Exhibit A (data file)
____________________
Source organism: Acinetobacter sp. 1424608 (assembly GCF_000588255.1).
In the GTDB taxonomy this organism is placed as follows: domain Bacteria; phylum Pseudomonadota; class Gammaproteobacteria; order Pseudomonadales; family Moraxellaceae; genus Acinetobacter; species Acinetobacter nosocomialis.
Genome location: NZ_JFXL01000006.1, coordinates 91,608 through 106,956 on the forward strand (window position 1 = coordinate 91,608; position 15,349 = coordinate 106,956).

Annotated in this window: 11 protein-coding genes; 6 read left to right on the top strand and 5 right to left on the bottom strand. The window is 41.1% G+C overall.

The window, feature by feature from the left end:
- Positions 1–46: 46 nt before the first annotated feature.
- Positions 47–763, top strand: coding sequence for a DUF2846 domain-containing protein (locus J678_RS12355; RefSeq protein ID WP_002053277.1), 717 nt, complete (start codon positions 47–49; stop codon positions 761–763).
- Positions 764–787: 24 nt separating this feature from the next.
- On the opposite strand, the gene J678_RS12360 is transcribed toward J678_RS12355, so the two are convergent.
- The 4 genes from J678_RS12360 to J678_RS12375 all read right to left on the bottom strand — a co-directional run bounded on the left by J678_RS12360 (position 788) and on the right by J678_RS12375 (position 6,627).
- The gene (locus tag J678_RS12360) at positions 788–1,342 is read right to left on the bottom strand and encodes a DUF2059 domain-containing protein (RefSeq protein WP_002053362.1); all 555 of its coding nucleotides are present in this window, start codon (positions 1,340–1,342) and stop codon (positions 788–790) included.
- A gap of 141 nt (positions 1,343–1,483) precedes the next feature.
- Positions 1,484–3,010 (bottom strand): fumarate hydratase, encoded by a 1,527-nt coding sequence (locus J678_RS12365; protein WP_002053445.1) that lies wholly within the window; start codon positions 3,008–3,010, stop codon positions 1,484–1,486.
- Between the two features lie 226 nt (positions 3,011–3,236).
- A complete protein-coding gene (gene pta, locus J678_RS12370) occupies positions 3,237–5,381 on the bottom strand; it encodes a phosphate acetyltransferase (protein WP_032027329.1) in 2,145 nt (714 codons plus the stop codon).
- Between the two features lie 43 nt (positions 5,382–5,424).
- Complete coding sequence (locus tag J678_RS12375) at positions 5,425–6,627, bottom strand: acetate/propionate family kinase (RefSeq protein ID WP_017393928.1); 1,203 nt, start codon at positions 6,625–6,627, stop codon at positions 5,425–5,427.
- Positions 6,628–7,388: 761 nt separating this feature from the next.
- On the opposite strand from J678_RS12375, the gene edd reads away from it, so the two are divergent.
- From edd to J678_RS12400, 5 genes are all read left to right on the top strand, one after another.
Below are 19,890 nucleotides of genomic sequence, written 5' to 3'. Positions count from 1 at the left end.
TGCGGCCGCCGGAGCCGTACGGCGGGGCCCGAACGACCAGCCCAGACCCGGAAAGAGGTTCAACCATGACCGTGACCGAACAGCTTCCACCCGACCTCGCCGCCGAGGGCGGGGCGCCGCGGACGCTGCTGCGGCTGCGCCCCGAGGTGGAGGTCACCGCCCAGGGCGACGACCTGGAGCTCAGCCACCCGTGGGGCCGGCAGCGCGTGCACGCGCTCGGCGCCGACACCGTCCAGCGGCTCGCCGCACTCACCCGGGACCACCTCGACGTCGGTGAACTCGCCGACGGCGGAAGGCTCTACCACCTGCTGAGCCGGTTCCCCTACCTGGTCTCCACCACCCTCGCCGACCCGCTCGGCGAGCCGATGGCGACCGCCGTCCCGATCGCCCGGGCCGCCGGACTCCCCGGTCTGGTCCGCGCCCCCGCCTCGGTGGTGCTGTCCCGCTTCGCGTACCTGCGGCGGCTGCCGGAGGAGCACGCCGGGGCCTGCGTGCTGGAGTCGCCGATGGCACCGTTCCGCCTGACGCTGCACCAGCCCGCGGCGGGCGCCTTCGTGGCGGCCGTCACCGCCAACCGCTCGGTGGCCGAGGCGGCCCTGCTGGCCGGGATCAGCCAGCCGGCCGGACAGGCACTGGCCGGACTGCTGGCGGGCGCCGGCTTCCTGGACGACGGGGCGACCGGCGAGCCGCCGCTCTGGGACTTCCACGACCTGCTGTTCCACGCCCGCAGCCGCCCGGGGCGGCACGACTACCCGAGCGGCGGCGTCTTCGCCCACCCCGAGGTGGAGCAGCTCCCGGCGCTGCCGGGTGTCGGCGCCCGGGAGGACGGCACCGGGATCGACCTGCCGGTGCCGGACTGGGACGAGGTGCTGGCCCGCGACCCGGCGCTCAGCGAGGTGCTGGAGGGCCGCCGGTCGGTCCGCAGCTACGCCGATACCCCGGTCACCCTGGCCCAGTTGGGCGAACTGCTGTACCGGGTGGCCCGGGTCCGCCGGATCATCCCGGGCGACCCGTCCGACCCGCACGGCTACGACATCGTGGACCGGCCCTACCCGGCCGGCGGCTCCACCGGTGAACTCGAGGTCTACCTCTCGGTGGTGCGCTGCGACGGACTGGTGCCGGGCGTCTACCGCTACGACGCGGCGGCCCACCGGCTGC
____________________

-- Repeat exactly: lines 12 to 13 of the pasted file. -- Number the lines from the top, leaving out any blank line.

- A gap of 141 nt (positions 1,343–1,483) precedes the next feature.
- Positions 1,484–3,010 (bottom strand): fumarate hydratase, encoded by a 1,527-nt coding sequence (locus J678_RS12365; protein WP_002053445.1) that lies wholly within the window; start codon positions 3,008–3,010, stop codon positions 1,484–1,486.